December 6, 2022 - The U.S. Energy Information Administration (EIA) expects higher wholesale electricity prices this winter in every region of the country. According to EIA’s December Short-Term Energy Outlook (STEO), the increase in wholesale winter electricity prices ranges from 31% higher in the Southwest to more than 60% higher in the mid-Atlantic and Central regions.
“Although we expect that U.S. electricity customers will pay more for electricity, we do not expect retail electricity prices to increase as much wholesale prices this winter,” said EIA Administrator Joe DeCarolis.
EIA forecasts the U.S. residential electricity price this winter will average 14.5 cents per kilowatthour, a 6% increase from last winter.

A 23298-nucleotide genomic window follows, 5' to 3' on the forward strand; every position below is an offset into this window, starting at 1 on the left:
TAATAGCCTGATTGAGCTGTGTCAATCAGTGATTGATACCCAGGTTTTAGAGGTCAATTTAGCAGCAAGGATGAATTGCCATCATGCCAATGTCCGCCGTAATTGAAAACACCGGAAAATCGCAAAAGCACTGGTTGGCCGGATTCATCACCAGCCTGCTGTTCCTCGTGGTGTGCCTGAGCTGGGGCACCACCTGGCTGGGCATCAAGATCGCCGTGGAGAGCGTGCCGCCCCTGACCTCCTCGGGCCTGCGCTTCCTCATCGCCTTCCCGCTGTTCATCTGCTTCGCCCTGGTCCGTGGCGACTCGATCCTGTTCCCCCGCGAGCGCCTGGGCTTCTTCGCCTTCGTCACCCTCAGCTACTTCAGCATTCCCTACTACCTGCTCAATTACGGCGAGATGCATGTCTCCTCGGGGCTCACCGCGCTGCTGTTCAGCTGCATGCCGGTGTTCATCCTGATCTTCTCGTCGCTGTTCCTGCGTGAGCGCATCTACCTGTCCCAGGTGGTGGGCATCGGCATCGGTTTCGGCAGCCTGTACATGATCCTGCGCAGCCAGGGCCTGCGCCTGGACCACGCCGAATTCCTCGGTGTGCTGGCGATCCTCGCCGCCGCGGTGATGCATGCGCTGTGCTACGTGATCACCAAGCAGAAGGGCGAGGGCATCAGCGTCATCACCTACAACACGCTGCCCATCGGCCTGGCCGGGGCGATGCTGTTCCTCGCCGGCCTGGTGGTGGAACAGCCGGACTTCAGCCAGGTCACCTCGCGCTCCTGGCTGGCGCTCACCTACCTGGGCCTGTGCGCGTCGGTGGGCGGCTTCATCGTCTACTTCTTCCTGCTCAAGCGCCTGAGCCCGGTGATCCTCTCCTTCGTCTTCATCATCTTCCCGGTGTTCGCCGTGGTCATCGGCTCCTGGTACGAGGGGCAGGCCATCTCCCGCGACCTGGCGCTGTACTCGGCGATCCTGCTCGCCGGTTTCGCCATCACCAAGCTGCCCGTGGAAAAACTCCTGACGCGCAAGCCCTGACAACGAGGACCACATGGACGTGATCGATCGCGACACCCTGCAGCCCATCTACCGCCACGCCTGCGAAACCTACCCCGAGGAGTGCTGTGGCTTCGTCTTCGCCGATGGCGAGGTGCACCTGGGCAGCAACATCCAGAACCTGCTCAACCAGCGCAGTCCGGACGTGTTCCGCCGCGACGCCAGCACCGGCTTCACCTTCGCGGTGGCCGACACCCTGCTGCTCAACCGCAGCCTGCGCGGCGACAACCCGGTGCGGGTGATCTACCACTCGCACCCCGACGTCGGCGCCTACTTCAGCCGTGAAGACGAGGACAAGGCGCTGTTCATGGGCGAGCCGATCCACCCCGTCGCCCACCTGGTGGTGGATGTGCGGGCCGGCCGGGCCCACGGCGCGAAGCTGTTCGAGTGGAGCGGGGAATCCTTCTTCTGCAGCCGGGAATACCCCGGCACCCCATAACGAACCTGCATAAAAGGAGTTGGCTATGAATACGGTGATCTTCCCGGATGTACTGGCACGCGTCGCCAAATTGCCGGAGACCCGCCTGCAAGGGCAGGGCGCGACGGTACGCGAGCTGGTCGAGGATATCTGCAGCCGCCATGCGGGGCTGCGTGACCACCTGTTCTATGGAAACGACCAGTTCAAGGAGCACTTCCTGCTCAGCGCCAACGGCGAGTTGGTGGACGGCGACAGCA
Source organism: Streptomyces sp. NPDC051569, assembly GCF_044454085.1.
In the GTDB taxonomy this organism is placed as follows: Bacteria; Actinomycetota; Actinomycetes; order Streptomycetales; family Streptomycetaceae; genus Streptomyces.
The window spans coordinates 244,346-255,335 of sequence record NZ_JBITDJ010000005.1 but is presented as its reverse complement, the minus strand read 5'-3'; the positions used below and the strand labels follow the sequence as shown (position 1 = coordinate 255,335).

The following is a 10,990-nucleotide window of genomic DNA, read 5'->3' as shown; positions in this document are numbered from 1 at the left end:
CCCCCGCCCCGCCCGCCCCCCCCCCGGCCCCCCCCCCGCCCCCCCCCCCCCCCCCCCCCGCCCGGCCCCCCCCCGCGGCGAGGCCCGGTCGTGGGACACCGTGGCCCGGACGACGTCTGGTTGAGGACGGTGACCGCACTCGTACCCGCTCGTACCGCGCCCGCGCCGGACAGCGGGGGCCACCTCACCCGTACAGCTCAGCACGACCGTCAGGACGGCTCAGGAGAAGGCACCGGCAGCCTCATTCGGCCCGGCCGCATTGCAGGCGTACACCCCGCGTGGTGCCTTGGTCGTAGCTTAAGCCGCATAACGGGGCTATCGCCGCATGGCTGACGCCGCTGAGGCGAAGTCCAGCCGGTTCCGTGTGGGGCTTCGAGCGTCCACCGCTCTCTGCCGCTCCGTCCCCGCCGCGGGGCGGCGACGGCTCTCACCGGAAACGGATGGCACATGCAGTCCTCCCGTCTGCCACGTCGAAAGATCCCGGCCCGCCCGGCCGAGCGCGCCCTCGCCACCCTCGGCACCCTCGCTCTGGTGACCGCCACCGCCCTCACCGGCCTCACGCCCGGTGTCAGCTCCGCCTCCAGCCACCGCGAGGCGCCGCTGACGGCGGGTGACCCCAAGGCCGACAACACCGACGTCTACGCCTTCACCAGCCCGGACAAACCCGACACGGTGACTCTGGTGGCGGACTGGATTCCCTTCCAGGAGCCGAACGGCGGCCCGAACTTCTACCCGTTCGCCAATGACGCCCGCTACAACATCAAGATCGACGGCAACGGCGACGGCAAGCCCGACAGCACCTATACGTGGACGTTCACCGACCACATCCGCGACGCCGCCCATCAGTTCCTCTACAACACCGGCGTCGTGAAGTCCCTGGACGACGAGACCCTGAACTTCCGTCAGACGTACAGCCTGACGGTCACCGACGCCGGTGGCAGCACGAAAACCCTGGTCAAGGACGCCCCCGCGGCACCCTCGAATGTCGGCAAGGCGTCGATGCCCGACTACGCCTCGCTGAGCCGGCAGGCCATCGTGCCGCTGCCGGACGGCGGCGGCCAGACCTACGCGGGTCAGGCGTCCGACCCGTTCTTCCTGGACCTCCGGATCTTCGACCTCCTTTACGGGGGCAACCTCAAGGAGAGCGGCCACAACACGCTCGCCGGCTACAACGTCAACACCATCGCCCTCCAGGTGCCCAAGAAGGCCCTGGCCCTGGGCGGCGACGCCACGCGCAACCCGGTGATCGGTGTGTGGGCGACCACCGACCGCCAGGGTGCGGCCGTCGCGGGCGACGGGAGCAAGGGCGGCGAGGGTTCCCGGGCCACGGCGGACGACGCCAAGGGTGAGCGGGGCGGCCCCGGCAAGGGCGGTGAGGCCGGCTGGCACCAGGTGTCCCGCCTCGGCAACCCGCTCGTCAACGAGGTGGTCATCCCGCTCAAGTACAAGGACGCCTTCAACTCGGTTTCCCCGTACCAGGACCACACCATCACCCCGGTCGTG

New England could have wholesale electricity price peaks as high as $215 per megawatthour in January, which would be more than three times higher than peak rates elsewhere in the United States. Limited natural gas pipeline capacity makes it likely that New England will need to import liquefied natural gas (LNG) or fuel oil to support electricity demand this winter. EIA expects significantly stronger global demand for LNG than average this winter, which contributes to its forecast of New England’s disproportionately large increases in wholesale electricity prices.
Other key takeaways from the December 2022 STEO forecast include:
The full December 2022 STEO is available on the EIA website.